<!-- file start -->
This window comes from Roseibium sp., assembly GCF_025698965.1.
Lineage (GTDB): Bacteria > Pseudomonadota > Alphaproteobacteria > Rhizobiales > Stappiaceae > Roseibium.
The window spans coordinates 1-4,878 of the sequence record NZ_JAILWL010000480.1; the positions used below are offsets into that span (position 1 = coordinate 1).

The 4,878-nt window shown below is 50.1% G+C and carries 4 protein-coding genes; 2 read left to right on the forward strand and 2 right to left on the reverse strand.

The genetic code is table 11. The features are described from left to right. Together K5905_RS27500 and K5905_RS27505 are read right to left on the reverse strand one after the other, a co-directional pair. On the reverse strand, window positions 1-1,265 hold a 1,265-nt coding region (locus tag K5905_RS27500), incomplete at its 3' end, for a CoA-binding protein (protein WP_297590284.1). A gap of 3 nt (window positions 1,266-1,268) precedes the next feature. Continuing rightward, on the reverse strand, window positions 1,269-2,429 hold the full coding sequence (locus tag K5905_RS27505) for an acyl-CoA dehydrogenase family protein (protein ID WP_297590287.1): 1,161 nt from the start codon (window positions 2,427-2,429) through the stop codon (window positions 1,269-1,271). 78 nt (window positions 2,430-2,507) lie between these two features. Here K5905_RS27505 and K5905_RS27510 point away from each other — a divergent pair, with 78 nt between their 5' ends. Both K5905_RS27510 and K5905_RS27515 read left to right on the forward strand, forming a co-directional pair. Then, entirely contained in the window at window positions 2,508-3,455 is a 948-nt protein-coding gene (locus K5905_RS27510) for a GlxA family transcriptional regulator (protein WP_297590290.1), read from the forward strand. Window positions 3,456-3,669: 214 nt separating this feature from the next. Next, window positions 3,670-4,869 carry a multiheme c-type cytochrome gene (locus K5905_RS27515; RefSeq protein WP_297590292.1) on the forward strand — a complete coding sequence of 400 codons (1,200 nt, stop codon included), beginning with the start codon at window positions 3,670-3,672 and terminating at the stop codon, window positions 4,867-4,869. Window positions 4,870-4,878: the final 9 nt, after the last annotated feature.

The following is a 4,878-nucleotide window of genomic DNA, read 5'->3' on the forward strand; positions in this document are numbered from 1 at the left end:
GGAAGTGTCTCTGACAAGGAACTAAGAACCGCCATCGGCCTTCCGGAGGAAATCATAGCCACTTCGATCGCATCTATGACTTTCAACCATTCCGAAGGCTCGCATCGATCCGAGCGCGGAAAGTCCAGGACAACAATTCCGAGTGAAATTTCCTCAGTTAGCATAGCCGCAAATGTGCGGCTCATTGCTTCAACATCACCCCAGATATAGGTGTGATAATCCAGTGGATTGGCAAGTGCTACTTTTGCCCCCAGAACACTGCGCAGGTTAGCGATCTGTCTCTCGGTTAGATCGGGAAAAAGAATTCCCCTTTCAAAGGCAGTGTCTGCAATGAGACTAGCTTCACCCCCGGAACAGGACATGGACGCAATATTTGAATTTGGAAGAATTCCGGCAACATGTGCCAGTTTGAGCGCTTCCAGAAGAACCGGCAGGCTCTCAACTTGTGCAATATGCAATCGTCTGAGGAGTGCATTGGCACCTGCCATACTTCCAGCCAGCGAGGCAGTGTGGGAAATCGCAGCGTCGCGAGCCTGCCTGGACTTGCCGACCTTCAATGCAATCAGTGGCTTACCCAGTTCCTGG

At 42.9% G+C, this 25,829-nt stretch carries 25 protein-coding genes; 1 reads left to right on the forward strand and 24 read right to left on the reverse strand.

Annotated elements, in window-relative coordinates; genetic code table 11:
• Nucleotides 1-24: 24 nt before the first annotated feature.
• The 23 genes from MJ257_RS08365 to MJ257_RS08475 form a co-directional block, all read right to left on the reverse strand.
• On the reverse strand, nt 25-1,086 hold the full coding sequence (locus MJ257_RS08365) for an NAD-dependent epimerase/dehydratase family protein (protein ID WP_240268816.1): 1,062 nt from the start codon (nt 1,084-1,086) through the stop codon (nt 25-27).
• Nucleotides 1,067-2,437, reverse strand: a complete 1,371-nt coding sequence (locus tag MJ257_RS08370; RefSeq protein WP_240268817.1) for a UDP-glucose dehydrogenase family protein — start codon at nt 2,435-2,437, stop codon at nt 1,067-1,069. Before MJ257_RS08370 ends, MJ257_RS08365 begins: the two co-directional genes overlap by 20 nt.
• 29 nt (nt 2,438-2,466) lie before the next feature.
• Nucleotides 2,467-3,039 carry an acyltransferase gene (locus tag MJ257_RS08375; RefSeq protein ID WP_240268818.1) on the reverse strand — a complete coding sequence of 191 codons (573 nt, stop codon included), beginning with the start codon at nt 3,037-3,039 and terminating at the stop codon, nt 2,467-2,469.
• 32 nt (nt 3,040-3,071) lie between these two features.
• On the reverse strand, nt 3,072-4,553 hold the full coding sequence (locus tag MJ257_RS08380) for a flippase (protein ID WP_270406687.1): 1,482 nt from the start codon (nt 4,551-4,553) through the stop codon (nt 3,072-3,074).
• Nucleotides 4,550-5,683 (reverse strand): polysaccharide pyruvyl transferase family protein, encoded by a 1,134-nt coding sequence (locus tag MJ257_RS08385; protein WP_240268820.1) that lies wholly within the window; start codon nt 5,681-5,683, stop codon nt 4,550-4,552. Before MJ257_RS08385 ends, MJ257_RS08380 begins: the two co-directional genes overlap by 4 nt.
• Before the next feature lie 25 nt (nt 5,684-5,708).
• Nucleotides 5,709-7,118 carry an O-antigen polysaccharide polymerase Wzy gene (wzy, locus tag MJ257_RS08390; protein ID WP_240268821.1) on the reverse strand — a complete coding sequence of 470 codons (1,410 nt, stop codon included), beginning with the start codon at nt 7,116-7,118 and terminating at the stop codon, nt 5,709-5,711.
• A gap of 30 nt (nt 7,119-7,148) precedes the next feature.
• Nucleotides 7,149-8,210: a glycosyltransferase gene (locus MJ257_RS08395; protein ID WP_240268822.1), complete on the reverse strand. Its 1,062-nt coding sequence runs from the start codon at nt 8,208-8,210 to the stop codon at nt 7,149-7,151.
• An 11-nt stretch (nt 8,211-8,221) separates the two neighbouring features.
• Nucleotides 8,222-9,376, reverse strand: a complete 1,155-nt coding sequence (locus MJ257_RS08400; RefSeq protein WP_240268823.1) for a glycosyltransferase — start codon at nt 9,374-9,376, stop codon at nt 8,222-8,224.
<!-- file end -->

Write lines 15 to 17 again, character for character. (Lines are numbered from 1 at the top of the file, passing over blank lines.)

• Nucleotides 2,467-3,039 carry an acyltransferase gene (locus tag MJ257_RS08375; RefSeq protein ID WP_240268818.1) on the reverse strand — a complete coding sequence of 191 codons (573 nt, stop codon included), beginning with the start codon at nt 3,037-3,039 and terminating at the stop codon, nt 2,467-2,469.
• 32 nt (nt 3,040-3,071) lie between these two features.
• On the reverse strand, nt 3,072-4,553 hold the full coding sequence (locus tag MJ257_RS08380) for a flippase (protein ID WP_270406687.1): 1,482 nt from the start codon (nt 4,551-4,553) through the stop codon (nt 3,072-3,074).